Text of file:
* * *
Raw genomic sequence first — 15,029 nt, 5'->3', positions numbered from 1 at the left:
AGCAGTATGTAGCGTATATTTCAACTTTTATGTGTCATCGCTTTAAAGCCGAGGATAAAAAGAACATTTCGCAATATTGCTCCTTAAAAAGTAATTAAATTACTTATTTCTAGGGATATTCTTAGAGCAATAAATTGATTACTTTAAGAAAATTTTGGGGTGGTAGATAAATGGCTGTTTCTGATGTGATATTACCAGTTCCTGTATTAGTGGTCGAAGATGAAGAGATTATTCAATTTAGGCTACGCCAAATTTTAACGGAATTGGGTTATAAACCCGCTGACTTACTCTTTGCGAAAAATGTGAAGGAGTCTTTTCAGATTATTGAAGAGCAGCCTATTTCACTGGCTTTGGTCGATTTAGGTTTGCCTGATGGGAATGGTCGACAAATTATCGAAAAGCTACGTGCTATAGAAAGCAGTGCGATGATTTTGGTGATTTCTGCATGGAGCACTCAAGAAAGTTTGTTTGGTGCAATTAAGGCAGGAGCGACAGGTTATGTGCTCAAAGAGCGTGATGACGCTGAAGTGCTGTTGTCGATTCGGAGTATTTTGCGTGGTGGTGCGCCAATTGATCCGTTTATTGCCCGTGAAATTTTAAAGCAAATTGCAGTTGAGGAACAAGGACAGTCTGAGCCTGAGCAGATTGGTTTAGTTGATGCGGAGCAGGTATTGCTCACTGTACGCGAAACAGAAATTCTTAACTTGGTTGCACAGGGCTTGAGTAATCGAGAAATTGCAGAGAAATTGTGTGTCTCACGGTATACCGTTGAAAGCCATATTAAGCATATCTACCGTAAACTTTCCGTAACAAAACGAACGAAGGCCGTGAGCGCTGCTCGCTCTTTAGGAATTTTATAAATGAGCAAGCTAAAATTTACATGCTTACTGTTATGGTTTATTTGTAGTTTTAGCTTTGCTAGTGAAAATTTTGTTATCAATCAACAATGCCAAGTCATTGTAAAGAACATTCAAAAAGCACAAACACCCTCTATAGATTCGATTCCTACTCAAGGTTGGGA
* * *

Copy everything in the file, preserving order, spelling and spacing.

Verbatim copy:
Raw genomic sequence first — 15,029 nt, 5'->3', positions numbered from 1 at the left:
AGCAGTATGTAGCGTATATTTCAACTTTTATGTGTCATCGCTTTAAAGCCGAGGATAAAAAGAACATTTCGCAATATTGCTCCTTAAAAAGTAATTAAATTACTTATTTCTAGGGATATTCTTAGAGCAATAAATTGATTACTTTAAGAAAATTTTGGGGTGGTAGATAAATGGCTGTTTCTGATGTGATATTACCAGTTCCTGTATTAGTGGTCGAAGATGAAGAGATTATTCAATTTAGGCTACGCCAAATTTTAACGGAATTGGGTTATAAACCCGCTGACTTACTCTTTGCGAAAAATGTGAAGGAGTCTTTTCAGATTATTGAAGAGCAGCCTATTTCACTGGCTTTGGTCGATTTAGGTTTGCCTGATGGGAATGGTCGACAAATTATCGAAAAGCTACGTGCTATAGAAAGCAGTGCGATGATTTTGGTGATTTCTGCATGGAGCACTCAAGAAAGTTTGTTTGGTGCAATTAAGGCAGGAGCGACAGGTTATGTGCTCAAAGAGCGTGATGACGCTGAAGTGCTGTTGTCGATTCGGAGTATTTTGCGTGGTGGTGCGCCAATTGATCCGTTTATTGCCCGTGAAATTTTAAAGCAAATTGCAGTTGAGGAACAAGGACAGTCTGAGCCTGAGCAGATTGGTTTAGTTGATGCGGAGCAGGTATTGCTCACTGTACGCGAAACAGAAATTCTTAACTTGGTTGCACAGGGCTTGAGTAATCGAGAAATTGCAGAGAAATTGTGTGTCTCACGGTATACCGTTGAAAGCCATATTAAGCATATCTACCGTAAACTTTCCGTAACAAAACGAACGAAGGCCGTGAGCGCTGCTCGCTCTTTAGGAATTTTATAAATGAGCAAGCTAAAATTTACATGCTTACTGTTATGGTTTATTTGTAGTTTTAGCTTTGCTAGTGAAAATTTTGTTATCAATCAACAATGCCAAGTCATTGTAAAGAACATTCAAAAAGCACAAACACCCTCTATAGATTCGATTCCTACTCAAGGTTGGGA